The new National Crime Agency has caged its first criminal - a crook who netted hundreds of thousands of pounds using a phishing scam.
Olukunle Babatunde, 27, of Croydon, South East London, was sent down for five years and six months at Inner London Crown Court after admitting swindling £751,229 from more than 700 online banking customers. He pleaded guilty to a number of crimes including "conspiracy to defraud UK banks, financial institutions and their customers," according to the National Crime Agency (NCA).
Dubbed the “British FBI”, the new police body started work on Monday and replaced the Serious Organised Crime Agency.
Andy Archibald, head of the NCA's National Cyber Crime Unit, said: “This is an excellent result built on the joint working of precursor agencies and has involved the examination of a large number of data, resulting in 765 victim accounts being identified.
“The National Crime Agency will continue to share information and intelligence with regards to serious and organised cyber crime, ensuring those who pose a threat to the public are identified and held accountable for their actions.”
Officers caught the suspect during an investigation into a phishing scam which involved luring victims into giving up their bank login details. This information is of clear value to criminals, who can either sell on the login details or use them to carry out fraudulent transactions.
The NCA began work on Monday, when it officially took charge of more than 4,000 “triple-warranted” officers who each wield the powers of a constable, an immigration officer and a customs officer – powers which were previously wielded by separate employees from the police, UK Border Agency and HM Revenue and Customs. NCA officers will work on a national basis, targeting and breaking up serious organised crime gangs.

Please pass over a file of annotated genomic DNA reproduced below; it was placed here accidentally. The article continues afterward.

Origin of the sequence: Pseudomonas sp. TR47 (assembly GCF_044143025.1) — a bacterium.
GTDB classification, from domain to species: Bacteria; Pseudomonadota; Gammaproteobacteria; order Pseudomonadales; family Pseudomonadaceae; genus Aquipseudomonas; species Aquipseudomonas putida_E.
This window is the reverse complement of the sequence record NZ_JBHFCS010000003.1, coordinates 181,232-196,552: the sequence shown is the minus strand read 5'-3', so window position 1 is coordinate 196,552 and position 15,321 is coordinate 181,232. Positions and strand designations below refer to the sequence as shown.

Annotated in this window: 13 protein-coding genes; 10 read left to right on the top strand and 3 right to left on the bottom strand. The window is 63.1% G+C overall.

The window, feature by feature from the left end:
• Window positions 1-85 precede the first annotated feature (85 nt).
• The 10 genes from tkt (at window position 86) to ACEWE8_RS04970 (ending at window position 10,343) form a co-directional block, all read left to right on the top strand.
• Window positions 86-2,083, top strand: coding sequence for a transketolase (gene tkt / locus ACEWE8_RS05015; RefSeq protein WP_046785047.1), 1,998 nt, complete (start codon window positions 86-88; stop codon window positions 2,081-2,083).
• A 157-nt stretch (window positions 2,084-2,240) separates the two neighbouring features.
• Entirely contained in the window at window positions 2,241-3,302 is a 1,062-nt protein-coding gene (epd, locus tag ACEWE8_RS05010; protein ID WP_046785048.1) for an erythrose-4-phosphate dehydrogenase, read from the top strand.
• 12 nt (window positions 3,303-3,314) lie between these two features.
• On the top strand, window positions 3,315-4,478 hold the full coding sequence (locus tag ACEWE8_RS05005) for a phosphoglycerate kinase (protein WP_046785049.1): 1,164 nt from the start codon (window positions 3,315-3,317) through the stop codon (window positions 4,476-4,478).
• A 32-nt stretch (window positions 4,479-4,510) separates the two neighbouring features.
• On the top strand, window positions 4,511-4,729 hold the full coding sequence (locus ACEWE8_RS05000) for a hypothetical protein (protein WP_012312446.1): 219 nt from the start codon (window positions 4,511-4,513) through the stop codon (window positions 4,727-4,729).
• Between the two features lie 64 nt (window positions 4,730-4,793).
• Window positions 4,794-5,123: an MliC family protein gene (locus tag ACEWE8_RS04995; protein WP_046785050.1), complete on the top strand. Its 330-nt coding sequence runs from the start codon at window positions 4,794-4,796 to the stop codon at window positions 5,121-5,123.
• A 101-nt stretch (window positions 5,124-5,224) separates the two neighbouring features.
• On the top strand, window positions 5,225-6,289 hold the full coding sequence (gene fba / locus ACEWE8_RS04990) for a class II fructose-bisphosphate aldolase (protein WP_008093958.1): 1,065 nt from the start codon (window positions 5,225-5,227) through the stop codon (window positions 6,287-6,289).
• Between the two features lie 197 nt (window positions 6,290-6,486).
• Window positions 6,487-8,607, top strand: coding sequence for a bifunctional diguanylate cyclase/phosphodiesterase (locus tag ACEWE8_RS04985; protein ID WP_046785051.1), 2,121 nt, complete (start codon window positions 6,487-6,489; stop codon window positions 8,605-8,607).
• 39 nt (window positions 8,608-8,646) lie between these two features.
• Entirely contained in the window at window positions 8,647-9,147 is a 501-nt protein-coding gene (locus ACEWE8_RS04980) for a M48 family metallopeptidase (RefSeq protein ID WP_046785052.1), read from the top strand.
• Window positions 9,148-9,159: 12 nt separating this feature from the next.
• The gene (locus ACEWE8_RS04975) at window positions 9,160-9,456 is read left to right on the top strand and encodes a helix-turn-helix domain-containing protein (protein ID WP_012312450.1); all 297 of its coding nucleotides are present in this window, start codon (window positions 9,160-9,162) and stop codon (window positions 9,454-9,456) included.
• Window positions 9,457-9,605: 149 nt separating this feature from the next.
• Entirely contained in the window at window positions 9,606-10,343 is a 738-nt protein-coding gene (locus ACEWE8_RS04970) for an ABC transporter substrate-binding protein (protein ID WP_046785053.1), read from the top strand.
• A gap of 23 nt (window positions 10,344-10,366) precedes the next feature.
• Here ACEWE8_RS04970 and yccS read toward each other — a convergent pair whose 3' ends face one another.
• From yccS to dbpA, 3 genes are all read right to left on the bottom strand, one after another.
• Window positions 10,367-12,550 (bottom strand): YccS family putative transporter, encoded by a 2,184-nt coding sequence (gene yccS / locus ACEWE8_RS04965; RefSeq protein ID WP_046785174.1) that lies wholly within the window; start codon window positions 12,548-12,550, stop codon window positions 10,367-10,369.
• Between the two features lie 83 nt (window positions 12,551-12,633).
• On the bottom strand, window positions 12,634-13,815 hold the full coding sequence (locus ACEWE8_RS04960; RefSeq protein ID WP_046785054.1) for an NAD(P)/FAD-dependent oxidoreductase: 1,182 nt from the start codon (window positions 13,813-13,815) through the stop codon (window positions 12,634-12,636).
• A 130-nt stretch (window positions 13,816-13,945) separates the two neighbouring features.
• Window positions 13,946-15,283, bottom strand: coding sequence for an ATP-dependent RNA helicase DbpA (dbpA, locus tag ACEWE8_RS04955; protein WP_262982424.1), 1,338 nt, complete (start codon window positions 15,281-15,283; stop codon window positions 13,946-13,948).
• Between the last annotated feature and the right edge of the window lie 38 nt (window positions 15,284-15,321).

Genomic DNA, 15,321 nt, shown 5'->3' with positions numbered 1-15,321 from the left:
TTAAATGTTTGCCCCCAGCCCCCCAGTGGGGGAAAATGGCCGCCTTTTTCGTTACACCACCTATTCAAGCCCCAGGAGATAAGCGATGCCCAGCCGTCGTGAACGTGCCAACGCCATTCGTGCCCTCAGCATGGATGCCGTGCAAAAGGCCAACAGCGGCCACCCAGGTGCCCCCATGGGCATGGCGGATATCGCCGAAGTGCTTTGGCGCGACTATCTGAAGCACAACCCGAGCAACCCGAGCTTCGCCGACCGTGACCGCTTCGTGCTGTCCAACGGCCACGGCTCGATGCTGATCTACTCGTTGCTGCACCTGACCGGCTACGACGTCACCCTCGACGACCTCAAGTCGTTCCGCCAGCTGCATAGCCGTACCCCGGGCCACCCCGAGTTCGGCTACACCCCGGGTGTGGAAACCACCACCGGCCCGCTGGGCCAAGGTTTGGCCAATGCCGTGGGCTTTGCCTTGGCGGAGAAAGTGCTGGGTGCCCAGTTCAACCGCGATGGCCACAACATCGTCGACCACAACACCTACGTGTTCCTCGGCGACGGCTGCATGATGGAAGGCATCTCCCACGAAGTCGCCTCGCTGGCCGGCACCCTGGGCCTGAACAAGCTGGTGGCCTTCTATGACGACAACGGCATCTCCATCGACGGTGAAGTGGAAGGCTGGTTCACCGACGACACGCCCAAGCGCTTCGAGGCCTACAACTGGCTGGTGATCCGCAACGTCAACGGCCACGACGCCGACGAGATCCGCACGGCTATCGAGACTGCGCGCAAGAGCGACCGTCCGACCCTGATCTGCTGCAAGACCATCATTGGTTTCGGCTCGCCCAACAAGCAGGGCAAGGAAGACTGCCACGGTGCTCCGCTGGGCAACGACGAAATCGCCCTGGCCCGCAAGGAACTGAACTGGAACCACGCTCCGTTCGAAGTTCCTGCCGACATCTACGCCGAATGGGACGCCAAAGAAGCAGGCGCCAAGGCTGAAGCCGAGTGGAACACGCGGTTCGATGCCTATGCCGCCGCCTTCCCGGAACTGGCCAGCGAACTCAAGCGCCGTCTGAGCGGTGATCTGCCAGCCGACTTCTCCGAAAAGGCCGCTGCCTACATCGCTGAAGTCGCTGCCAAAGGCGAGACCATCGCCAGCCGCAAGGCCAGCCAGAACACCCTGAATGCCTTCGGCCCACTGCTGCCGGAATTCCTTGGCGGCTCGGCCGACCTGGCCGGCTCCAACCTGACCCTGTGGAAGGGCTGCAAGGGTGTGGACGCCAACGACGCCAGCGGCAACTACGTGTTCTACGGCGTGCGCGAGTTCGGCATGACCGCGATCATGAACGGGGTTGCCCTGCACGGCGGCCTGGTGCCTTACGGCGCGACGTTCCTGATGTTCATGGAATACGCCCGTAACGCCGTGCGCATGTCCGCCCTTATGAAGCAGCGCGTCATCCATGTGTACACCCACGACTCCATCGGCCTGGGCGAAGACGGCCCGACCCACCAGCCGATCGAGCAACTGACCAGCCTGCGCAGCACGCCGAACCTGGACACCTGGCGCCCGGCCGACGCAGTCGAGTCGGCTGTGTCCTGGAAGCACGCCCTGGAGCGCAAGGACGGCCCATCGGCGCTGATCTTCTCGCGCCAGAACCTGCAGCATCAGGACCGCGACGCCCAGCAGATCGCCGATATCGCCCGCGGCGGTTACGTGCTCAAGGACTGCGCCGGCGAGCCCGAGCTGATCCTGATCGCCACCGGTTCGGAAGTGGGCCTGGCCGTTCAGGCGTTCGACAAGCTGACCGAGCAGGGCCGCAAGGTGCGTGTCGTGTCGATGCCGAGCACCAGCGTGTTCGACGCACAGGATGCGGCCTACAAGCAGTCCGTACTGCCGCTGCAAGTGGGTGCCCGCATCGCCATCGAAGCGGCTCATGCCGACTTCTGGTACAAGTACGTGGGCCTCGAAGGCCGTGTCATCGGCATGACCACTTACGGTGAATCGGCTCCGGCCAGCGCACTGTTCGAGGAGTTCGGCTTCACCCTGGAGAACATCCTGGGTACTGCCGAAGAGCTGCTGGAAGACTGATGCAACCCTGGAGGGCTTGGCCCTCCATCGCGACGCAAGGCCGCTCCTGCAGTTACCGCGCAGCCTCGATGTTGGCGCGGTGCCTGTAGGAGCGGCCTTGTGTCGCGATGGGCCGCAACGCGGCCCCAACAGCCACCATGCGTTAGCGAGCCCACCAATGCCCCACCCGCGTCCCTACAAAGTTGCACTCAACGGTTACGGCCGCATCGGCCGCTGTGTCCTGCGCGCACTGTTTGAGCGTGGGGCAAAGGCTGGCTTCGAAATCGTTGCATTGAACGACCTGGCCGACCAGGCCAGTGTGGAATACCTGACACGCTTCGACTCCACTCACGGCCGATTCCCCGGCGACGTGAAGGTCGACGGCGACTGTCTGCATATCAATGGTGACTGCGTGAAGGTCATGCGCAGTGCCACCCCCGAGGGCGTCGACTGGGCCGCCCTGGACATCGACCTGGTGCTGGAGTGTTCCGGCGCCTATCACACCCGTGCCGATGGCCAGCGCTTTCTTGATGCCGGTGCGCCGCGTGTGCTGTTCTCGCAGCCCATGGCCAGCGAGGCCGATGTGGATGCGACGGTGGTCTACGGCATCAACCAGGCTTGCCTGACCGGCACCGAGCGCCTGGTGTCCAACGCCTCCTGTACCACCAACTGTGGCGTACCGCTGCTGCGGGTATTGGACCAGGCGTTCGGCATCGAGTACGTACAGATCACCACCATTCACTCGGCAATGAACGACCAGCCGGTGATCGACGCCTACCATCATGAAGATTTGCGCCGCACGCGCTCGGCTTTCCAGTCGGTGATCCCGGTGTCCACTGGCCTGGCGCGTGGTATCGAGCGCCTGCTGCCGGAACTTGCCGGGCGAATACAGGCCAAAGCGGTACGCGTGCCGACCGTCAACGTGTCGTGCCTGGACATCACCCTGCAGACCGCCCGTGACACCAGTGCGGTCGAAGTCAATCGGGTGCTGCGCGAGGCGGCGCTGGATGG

The Daily Telegraph notes that the head of the NCA is, legally speaking, the most powerful law enforcement agent in the UK, with the authority to insist that chiefs of Britain's domestic police forces obey his orders. In addition, the NCA's boss reports directly to the Home Secretary, rather than to independent oversight bodies as its predecessor the Serious and Organised Crime Agency did.
The NCA is also looking to recruit unpaid “NCA specials” from the accountancy, computing and legal professions, according to the Independent newspaper – which adds that the NCA “[will] not comply with freedom of information requests.” According to a government fact sheet on the NCA (PDF, 5 pages, easy read) the agency's employees will be authorised to use covert surveillance powers under the Regulation of Investigatory Powers Act 2000. ®